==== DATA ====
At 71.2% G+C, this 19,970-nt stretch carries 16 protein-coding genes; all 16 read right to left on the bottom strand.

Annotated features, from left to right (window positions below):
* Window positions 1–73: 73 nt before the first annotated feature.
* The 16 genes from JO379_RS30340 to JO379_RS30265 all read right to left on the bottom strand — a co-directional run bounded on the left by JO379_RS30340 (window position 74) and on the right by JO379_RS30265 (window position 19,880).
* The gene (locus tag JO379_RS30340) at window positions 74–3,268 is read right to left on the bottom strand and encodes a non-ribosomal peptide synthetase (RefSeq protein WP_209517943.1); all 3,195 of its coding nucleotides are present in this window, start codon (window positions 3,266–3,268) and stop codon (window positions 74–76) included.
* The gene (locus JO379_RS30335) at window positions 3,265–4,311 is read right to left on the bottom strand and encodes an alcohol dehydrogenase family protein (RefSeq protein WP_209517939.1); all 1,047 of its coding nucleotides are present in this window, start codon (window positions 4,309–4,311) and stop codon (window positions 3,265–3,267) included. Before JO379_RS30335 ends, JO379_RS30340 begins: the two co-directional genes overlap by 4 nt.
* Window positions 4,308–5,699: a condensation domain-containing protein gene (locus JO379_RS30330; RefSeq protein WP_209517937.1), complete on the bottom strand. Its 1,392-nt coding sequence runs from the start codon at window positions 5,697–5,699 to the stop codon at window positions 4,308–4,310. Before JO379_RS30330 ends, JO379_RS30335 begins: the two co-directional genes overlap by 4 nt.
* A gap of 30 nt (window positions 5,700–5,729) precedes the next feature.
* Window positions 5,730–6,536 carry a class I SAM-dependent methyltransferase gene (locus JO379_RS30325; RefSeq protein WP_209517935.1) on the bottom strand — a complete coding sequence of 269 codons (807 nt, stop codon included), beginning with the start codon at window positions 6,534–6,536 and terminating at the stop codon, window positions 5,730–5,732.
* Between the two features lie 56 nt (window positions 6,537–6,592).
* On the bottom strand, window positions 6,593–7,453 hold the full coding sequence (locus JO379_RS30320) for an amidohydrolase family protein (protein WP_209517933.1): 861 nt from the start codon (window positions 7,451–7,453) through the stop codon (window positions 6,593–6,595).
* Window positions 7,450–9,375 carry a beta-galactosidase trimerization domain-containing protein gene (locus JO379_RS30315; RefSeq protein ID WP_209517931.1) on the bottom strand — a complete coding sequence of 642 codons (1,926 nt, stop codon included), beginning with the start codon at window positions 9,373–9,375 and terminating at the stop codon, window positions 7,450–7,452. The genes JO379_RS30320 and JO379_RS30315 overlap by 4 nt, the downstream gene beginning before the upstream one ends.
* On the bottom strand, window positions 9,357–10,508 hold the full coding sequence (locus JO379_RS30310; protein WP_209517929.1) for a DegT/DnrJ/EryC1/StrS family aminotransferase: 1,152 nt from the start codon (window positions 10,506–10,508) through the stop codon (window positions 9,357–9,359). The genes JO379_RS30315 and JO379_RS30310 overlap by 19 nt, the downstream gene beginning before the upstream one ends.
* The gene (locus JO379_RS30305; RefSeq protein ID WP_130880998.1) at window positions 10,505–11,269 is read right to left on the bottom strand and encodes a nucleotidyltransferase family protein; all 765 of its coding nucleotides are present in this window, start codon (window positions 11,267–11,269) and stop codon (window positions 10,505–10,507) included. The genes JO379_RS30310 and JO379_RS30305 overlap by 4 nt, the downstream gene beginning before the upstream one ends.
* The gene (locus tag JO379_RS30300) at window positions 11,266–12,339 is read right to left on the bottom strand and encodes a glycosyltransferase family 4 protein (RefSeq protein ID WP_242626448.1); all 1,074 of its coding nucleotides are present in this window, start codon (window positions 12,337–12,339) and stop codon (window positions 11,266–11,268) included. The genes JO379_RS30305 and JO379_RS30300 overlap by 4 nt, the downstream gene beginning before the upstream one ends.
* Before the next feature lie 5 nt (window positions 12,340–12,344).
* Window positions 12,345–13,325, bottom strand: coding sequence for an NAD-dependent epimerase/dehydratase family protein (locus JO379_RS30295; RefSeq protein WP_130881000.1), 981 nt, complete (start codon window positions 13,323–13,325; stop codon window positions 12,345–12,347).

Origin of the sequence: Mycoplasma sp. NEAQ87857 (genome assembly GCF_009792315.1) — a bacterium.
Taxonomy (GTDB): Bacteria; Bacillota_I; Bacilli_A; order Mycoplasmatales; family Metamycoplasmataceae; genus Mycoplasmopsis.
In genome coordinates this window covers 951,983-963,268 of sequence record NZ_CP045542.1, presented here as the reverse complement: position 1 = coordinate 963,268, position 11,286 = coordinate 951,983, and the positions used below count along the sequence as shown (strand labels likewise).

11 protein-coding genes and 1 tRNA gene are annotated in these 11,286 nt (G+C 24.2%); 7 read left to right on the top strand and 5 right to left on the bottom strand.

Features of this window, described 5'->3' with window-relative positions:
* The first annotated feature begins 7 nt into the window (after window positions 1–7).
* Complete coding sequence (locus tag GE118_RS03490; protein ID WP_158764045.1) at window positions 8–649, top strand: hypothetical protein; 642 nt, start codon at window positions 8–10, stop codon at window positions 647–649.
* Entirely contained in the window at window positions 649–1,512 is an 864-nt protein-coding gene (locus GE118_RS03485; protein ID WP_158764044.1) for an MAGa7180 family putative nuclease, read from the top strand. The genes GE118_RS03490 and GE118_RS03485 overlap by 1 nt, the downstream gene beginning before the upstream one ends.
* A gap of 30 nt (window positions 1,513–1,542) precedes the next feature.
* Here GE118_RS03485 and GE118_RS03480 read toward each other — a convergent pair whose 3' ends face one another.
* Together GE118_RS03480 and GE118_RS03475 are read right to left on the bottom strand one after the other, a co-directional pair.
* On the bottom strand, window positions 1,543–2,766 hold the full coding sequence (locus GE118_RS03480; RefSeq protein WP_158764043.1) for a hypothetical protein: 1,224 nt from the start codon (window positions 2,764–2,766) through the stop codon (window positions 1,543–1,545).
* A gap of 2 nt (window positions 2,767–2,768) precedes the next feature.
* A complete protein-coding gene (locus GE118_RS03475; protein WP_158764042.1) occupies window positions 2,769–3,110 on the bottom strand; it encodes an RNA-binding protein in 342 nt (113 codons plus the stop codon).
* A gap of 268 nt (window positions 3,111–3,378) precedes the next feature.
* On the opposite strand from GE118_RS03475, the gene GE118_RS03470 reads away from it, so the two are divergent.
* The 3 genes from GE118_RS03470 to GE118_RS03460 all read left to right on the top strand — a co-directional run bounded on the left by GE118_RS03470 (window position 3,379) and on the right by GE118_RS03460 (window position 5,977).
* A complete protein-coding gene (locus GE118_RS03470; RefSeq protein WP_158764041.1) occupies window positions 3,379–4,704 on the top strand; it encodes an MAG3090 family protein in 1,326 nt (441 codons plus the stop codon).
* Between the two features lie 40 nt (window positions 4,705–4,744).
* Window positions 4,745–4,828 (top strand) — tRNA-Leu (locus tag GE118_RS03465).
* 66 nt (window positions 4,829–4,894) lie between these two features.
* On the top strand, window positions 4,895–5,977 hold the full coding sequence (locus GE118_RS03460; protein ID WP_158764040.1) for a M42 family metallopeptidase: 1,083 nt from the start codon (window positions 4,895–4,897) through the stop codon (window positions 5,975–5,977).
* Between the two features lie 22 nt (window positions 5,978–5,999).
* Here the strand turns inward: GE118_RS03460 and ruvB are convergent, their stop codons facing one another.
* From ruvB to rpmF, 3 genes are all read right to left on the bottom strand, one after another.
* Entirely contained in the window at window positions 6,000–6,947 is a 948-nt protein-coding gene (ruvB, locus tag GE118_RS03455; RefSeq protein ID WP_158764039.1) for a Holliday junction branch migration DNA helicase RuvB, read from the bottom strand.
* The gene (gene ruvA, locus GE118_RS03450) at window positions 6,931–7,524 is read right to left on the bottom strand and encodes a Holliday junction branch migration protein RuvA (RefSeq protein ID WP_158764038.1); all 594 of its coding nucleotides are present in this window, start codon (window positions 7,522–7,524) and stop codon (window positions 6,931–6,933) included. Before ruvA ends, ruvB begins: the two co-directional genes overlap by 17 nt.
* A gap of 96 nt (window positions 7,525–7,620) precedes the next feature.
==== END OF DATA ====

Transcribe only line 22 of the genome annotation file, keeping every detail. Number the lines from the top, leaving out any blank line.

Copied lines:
Features of this window, described 5'->3' with window-relative positions: